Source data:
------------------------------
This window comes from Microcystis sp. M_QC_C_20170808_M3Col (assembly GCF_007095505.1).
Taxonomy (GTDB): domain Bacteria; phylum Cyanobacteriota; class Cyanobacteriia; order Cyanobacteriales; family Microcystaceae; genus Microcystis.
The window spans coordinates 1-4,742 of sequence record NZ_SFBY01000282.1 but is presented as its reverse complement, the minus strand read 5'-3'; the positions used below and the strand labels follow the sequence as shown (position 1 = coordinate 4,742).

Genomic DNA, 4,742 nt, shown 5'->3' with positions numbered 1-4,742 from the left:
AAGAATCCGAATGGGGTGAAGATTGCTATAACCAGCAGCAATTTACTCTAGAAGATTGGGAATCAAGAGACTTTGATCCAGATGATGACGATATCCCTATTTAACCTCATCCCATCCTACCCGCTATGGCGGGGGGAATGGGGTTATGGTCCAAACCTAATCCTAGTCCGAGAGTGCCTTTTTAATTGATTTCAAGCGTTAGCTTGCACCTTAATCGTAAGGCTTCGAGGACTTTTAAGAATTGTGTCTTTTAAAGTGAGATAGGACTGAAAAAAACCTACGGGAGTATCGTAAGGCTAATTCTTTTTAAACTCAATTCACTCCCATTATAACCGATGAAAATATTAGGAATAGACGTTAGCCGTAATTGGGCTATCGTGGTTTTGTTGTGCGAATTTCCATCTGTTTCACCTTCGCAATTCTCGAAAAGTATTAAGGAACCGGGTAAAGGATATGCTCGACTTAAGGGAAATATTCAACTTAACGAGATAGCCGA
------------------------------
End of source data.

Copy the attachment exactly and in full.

This window comes from Microcystis sp. M_QC_C_20170808_M3Col (assembly GCF_007095505.1).
Taxonomy (GTDB): domain Bacteria; phylum Cyanobacteriota; class Cyanobacteriia; order Cyanobacteriales; family Microcystaceae; genus Microcystis.
The window spans coordinates 1-4,742 of sequence record NZ_SFBY01000282.1 but is presented as its reverse complement, the minus strand read 5'-3'; the positions used below and the strand labels follow the sequence as shown (position 1 = coordinate 4,742).

Genomic DNA, 4,742 nt, shown 5'->3' with positions numbered 1-4,742 from the left:
AAGAATCCGAATGGGGTGAAGATTGCTATAACCAGCAGCAATTTACTCTAGAAGATTGGGAATCAAGAGACTTTGATCCAGATGATGACGATATCCCTATTTAACCTCATCCCATCCTACCCGCTATGGCGGGGGGAATGGGGTTATGGTCCAAACCTAATCCTAGTCCGAGAGTGCCTTTTTAATTGATTTCAAGCGTTAGCTTGCACCTTAATCGTAAGGCTTCGAGGACTTTTAAGAATTGTGTCTTTTAAAGTGAGATAGGACTGAAAAAAACCTACGGGAGTATCGTAAGGCTAATTCTTTTTAAACTCAATTCACTCCCATTATAACCGATGAAAATATTAGGAATAGACGTTAGCCGTAATTGGGCTATCGTGGTTTTGTTGTGCGAATTTCCATCTGTTTCACCTTCGCAATTCTCGAAAAGTATTAAGGAACCGGGTAAAGGATATGCTCGACTTAAGGGAAATATTCAACTTAACGAGATAGCCGA